Five years ago, NSERC’s officials rightly challenged the status quo by upholding, “that the level of a grant should be commensurate with merit, regardless of the applicant’s granting history with NSERC.” They don’t however seem to be in a hurry to tackle the equally important but more thorny issue of doing away with the blatant historical biases surrounding the funding record of the various disciplines within the Discovery Grant Program. It is of course a tougher task to openly recognize and redress historic aberrations such as –for example– the one perpetuating average grants in Mathematics and Statistics at a fraction of those in Computer science and at almost half of the average in all fields ($16,816 to $33,691 in 2011). It requires more guts to do so, but NSERC is determined to take up the challenge. It is now consulting about criteria for a new re-allocation process and wants you to be involved. So does “Piece of Mind”, as the stakes are high.
Almost a decade after the last community-driven re-allocation exercise, NSERC is still searching for an open and transparent way to recalibrate the funding among the various disciplines within its Discovery Grants program. This doesn’t mean that the NSERC folks hadn’t done any re-allocation since. They surely did. The problem is no one knew how, how often, and how much.
Indeed, the 2009 restructuring and streamlining of the 23 Grant Selection Committees (GSC) into 12 Evaluation Groups was a golden opportunity to reshuffle budgets under the radar screen. Also note that the times when GSCs used to know their annual competition budgets –because it simply consisted of all returning grants plus an across-the-board variation– are long gone. The members of the Evaluation groups are now carefully “shielded” from knowing their budgets, under the cover of “separating the process of assessing scientific or engineering merit from assigning funding.” The Math revolt of 2011 was essentially triggered by a perception that the Math & Stats budget for that year was depleted by $800K.
So, we are not talking here about initiating or restoring re-allocation exercises, but about devising clearer and more transparent processes to implement them — hopefully in the near future. It is therefore important to know what’s at stake, and where the process currently stands.
As one can expect from bureaucratically-entrenched agencies, NSERC had intended a few years ago to develop a system based on bibliometric indicators to perform automatic bureaucratic reallocations between disciplines based on some magically computed number which would indicate the strength of a discipline. More recently, NSERC commissioned a report from the Council of Canadian Academies (CCA) “to examine the international practices and supporting evidence used to assess performance of research in the natural sciences and engineering disciplines”. Some say that the bureaucrats were hoping that the CCA report would legitimize their wish and suggest a mechanism to compute such a magic number.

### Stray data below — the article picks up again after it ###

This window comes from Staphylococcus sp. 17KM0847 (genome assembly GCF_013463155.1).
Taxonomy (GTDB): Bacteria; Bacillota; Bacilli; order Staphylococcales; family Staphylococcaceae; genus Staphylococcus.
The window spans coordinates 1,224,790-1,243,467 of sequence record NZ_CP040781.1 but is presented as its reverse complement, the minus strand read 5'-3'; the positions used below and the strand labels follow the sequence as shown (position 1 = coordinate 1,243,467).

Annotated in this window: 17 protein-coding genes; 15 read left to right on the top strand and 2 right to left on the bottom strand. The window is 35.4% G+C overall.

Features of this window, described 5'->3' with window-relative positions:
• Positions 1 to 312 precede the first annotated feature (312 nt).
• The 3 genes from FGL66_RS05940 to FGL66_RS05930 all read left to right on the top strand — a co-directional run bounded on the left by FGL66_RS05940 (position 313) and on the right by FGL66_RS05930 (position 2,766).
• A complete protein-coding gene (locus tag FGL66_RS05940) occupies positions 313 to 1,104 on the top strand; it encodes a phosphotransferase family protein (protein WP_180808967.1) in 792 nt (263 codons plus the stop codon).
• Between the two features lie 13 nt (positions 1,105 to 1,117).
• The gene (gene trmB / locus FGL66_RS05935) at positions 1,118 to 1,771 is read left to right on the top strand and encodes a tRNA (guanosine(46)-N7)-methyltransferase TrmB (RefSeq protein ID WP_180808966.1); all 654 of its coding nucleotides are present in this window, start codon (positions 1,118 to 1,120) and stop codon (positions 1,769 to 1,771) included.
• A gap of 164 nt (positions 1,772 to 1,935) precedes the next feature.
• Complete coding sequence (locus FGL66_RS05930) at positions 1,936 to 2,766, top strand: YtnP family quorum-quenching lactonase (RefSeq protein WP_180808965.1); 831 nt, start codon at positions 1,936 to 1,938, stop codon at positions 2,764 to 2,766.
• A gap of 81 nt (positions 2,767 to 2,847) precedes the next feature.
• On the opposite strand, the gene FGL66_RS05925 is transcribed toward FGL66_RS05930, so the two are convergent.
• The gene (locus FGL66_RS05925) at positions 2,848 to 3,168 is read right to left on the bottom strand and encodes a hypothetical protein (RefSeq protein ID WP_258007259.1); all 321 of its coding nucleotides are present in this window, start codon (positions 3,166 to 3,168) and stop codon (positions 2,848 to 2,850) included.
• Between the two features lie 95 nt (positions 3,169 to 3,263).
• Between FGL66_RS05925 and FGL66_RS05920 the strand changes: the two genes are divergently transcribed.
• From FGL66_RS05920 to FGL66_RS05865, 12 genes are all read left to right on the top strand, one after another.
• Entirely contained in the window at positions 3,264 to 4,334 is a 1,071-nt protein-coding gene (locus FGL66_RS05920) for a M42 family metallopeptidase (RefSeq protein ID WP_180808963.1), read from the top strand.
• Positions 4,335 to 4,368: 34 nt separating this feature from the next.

Fortunately, the outcome of the CCA report, “Informing Research Choices: Indicators and Judgment”, which was released on July 5, 2012, points in the opposite direction, saying that “… bibliometrics, and other standardized metrics, are potentially useful at the level of nationally aggregated fields, but should be used to inform rather than replace judgments by expert panels.”
As explained by Walter Craig in a widely distributed message, the report confirms that `indicators’ or `metrics’ such as blind publication counts or citation indices, averaged or not, are in general not good indicators of research quality, activity, capacity or trends, and certainly not for individual researchers, or in comparisons between groups of researchers in different scientific areas. The CCA panel concludes that consultation with expert panels, and in the context of the individual disciplines, is the best way to make informed decisions. But these types of indicators would possibly be of use as reference material in expert panel deliberations, which compared more broadly a discipline (such as math) with the same discipline in other countries.
NSERC has now initiated a survey to consult over these matters. The survey is in a way asking us whether we agree with the CCA report. Pointing at NSERC’s handling of previous international and national reports, the cynics are even saying that the NSERC folks are looking for a cacophony of contradictory comments and opinions in order to attempt to create confusion around the report, and then go their own way.
Another colleague wrote: “the online survey is probably the worst online survey I have ever seen – it is almost incomprehensible.” The survey is indeed a very long, badly designed, and confusing questionnaire, with many questions regarding whether various numerical indicators are valid for making decisions on Research Trends, Research Quality and Research Capacity. Little is mentioned of the CCA recommendation stressing that expert panels are most important.
Ironically (coincidentally?), another CCA report appeared recently. “The State of Science and Technology in Canada” was not commissioned by NSERC, but does conveniently make overall judgments on the quality of science and humanities in Canada, and rank the various disciplines within the international context. And guess what! It is based to a large degree on bibliometric indicators, and NSERC will likely cherish the opportunity of not ignoring its findings while implementing its re-allocations.
So, what can you do?
Well, bite the bullet, find a bit of time to fill out the painfully lengthy NSERC questionnaire, and pray that you will be heard this time around.